List 2. Set the recursive attribute instance of the mutex lock

Pthread_mutexattr_init (& ATTR); // set the recursive attribute pthread_mutexattr_settype (& ATTR, pthread_mutex_recursive_np); pthread_mutex_init (themutex, & ATTR );


Therefore, we recommend that you set the recursive attribute to initialize the Linux mutex lock. This can solve the recursive locking problem of the same thread and avoid deadlocks in many cases. Another advantage of doing so is to unify the performance of locks in Windows and Linux.

Pay attention to the automatic resetting of trigger condition variables on Linux.

There are two common models for the placement and resetting of conditional variables: the first model is that when the conditional variable is set to signaled, if no thread is waiting currently, its status remains set to signaled until a waiting thread enters the triggered state and its status changes to unsignaled ), this model is represented by the auto-set event on the Windows platform. Its status changes 1:

Figure 1. Windows conditional variable status change process

The second model is the model used by pthread on the Linux platform. When the conditional variable is set to signaled, its status will be restored to unsignaled even if no thread is waiting) status. The status change is as follows:

Figure 2. Linux conditional variable status change process

Specifically, the condition variable state change model under pthread on Linux works like this: When pthread_cond_signal () is called to release a thread that is blocked by the condition, no matter whether there is a thread that is blocked, the condition will be reset again, And the next thread blocked by the condition will not be affected. In Windows, when setevent is called to trigger the event condition of auto-reset, if the thread is not blocked by the condition, the condition will remain in the trigger state, until a new thread is blocked by conditions and released.

This difference may cause unexpected embarrassing results for programmers who are familiar with the conditional variable state model on the Windows platform and want to develop multithreading on the Linux platform. Imagine a procedure for passengers to take a taxi: passengers waiting for a taxi on the side of the road, call conditions to wait. When a taxi arrives, it will trigger conditions, passengers stop waiting and get on the bus. A taxi can carry only one wave of passengers, so we use a single trigger condition variable. This implementation logic is in the first model, even if a taxi arrives first, there will be no problem, as shown in process 3:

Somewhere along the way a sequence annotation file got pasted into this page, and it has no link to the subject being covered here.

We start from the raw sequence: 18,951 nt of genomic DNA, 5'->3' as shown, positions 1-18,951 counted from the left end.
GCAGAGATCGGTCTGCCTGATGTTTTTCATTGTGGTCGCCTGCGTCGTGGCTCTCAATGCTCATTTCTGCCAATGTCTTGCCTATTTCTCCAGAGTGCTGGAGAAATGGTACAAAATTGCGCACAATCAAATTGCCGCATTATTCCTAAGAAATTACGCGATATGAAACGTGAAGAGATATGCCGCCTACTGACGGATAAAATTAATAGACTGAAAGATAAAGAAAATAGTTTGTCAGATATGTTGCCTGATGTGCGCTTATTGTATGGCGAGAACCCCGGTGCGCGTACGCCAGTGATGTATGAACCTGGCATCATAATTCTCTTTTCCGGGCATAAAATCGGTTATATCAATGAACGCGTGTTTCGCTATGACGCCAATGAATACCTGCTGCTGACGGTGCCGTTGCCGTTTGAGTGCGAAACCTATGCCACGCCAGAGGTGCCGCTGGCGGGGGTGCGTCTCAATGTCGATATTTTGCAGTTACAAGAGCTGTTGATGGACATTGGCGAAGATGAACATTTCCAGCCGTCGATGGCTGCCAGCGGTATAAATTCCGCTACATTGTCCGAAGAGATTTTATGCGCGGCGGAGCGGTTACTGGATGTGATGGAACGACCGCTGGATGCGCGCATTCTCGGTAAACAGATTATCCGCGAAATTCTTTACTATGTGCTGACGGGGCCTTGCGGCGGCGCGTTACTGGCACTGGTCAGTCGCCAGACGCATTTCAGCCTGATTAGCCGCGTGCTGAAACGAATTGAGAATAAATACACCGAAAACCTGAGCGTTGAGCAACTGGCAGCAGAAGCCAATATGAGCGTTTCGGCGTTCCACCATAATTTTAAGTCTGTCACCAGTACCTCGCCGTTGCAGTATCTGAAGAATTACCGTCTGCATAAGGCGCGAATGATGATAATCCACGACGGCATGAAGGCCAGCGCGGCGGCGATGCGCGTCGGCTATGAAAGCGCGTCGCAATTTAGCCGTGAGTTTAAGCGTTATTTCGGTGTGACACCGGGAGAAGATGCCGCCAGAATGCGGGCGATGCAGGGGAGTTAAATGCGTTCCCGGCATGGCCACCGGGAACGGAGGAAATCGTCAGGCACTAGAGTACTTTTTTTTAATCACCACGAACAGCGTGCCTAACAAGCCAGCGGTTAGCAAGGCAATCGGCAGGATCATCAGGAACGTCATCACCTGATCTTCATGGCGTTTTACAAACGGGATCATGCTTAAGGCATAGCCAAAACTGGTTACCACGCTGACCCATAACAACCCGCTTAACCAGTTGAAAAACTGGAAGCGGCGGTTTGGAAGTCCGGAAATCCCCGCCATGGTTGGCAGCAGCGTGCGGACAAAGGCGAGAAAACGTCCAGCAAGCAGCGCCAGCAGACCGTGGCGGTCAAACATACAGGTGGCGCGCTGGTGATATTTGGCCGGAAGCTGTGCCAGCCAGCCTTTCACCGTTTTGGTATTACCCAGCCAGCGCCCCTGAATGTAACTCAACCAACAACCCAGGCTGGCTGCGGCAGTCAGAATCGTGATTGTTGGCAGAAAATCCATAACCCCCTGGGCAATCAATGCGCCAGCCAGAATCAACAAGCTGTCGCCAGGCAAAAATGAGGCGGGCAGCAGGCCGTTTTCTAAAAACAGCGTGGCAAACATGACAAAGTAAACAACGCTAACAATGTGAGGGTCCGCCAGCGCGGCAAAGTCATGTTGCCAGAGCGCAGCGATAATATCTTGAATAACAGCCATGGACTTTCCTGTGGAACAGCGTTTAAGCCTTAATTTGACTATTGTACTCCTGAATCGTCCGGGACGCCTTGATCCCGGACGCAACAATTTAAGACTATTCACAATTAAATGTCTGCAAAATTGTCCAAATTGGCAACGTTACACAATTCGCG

Figure 3. Taxi instance process using the Windows Conditional Variable Model

However, if you follow this idea in Linux, the Code may look like this in listing 3.

Listing 3. Linux taxi case code example

...... // Prompt the condition variable pthread_cond_t taxicond; // Synchronous lock pthread_mutex_t taximutex; // passengers arrive at the waiting taxi void * traveler_arrive (void * Name) {cout <"Traveler: "<(char *) name <" needs a taxi now! "<Endl; pthread_mutex_lock (& taximutex); pthread_cond_wait (& taxicond, & taxtmutex); Combine (& taxtmutex); cout <" Traveler: "<(char *) name <"now got a taxi! "<Endl; pthread_exit (void *) 0);} // The taxi arrived at Void * taxi_arrive (void * Name) {cout <" taxi "<(char *) name <"arrives. "<Endl; pthread_cond_signal (& taxtcond); pthread_exit (void *) 0);} void main () {// initialize taxtcond = signature; taxtmutex = signature; pthread_t thread; export threadattr; pthread_attr_init (& threadattr); pthread_create (& Thread, & threadattr, taxt_arrive, (void *) ("Jack"); sleep (1); pthread_create, & threadattr, traveler_arrive, (void *) ("Susan"); sleep (1); pthread_create (& Thread, & threadattr, taxi_arrive, (void *) ("Mike"); sleep (1); Return 0 ;}


Okay. Run the command and check the result in Listing 4.

Listing 4. Program result output

Taxi Jack arrives.     Traveler Susan needs a taxi now!     Taxi Mike arrives.     Traveler Susan now got a taxi.


The process 4 is shown below:

Figure 4. Taxi instance process using the Linux Conditional Variable Model

By comparing the results, you will find that the results of running the same logic on the Linux platform are completely different. For Model 1 on Windows, Jack drove a taxi to the platform to trigger the condition variable. If there are no customers, the condition variable will remain in the trigger state, that is, Jack stops waiting there. Until Miss Susan came to the platform and waited for a taxi. Susan took Jack's taxi and the condition variable was automatically reset.

But on the Linux platform, the problem came. Jack went to the platform and saw no one. The trigger condition variable was directly reset, so Jack waited in the queue. Miss Susan arrived at the platform a second later, but she could not see Jack waiting there. She had to wait until Mike arrived and re-triggered the conditional variable. Susan got into Mike's car. This is unfair to Jack in front of the queuing system, and the crux of the problem is a bug caused by automatic reset triggered by conditional variables on the Linux platform.